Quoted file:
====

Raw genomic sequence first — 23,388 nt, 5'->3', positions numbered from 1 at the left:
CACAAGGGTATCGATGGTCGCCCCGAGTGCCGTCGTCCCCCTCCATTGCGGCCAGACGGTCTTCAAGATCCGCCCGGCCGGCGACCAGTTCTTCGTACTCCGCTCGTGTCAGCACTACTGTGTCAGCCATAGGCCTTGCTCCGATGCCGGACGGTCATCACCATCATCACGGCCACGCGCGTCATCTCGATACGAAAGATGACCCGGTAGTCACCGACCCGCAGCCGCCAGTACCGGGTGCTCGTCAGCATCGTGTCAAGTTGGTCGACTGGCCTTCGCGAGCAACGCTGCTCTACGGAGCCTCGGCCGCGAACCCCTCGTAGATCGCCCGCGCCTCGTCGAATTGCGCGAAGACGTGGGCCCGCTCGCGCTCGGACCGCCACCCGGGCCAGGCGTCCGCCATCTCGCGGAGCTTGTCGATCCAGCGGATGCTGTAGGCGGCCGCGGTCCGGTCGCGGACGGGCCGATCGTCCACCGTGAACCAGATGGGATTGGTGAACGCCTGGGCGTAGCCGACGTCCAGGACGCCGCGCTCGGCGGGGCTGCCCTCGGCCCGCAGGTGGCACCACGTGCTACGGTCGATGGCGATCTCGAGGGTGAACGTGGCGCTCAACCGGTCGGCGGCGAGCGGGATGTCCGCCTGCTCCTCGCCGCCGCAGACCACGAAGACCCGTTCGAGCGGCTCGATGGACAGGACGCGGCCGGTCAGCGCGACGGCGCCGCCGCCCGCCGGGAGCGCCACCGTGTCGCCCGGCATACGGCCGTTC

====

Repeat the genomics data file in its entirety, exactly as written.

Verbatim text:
Raw genomic sequence first — 23,388 nt, 5'->3', positions numbered from 1 at the left:
CACAAGGGTATCGATGGTCGCCCCGAGTGCCGTCGTCCCCCTCCATTGCGGCCAGACGGTCTTCAAGATCCGCCCGGCCGGCGACCAGTTCTTCGTACTCCGCTCGTGTCAGCACTACTGTGTCAGCCATAGGCCTTGCTCCGATGCCGGACGGTCATCACCATCATCACGGCCACGCGCGTCATCTCGATACGAAAGATGACCCGGTAGTCACCGACCCGCAGCCGCCAGTACCGGGTGCTCGTCAGCATCGTGTCAAGTTGGTCGACTGGCCTTCGCGAGCAACGCTGCTCTACGGAGCCTCGGCCGCGAACCCCTCGTAGATCGCCCGCGCCTCGTCGAATTGCGCGAAGACGTGGGCCCGCTCGCGCTCGGACCGCCACCCGGGCCAGGCGTCCGCCATCTCGCGGAGCTTGTCGATCCAGCGGATGCTGTAGGCGGCCGCGGTCCGGTCGCGGACGGGCCGATCGTCCACCGTGAACCAGATGGGATTGGTGAACGCCTGGGCGTAGCCGACGTCCAGGACGCCGCGCTCGGCGGGGCTGCCCTCGGCCCGCAGGTGGCACCACGTGCTACGGTCGATGGCGATCTCGAGGGTGAACGTGGCGCTCAACCGGTCGGCGGCGAGCGGGATGTCCGCCTGCTCCTCGCCGCCGCAGACCACGAAGACCCGTTCGAGCGGCTCGATGGACAGGACGCGGCCGGTCAGCGCGACGGCGCCGCCGCCCGCCGGGAGCGCCACCGTGTCGCCCGGCATACGGCCGTTC